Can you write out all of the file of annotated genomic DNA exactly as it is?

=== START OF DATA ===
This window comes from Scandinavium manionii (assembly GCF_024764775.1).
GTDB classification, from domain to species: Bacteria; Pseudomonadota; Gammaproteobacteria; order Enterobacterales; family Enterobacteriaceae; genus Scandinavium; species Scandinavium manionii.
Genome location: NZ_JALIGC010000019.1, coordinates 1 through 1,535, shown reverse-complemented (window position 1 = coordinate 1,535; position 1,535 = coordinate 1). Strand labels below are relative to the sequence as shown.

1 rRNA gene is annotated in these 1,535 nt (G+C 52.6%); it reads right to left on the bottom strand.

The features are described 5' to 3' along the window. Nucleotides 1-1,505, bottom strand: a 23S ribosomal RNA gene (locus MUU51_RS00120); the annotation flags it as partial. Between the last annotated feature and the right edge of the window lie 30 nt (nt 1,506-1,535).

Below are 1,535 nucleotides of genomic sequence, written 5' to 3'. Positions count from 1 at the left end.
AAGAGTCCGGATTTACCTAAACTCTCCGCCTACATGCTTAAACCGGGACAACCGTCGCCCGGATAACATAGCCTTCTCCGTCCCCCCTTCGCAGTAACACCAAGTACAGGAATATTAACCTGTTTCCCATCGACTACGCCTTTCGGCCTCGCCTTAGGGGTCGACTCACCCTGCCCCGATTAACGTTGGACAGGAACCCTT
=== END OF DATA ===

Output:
This window comes from Scandinavium manionii (assembly GCF_024764775.1).
GTDB classification, from domain to species: Bacteria; Pseudomonadota; Gammaproteobacteria; order Enterobacterales; family Enterobacteriaceae; genus Scandinavium; species Scandinavium manionii.
Genome location: NZ_JALIGC010000019.1, coordinates 1 through 1,535, shown reverse-complemented (window position 1 = coordinate 1,535; position 1,535 = coordinate 1). Strand labels below are relative to the sequence as shown.

1 rRNA gene is annotated in these 1,535 nt (G+C 52.6%); it reads right to left on the bottom strand.

The features are described 5' to 3' along the window. Nucleotides 1-1,505, bottom strand: a 23S ribosomal RNA gene (locus MUU51_RS00120); the annotation flags it as partial. Between the last annotated feature and the right edge of the window lie 30 nt (nt 1,506-1,535).

Below are 1,535 nucleotides of genomic sequence, written 5' to 3'. Positions count from 1 at the left end.
AAGAGTCCGGATTTACCTAAACTCTCCGCCTACATGCTTAAACCGGGACAACCGTCGCCCGGATAACATAGCCTTCTCCGTCCCCCCTTCGCAGTAACACCAAGTACAGGAATATTAACCTGTTTCCCATCGACTACGCCTTTCGGCCTCGCCTTAGGGGTCGACTCACCCTGCCCCGATTAACGTTGGACAGGAACCCTT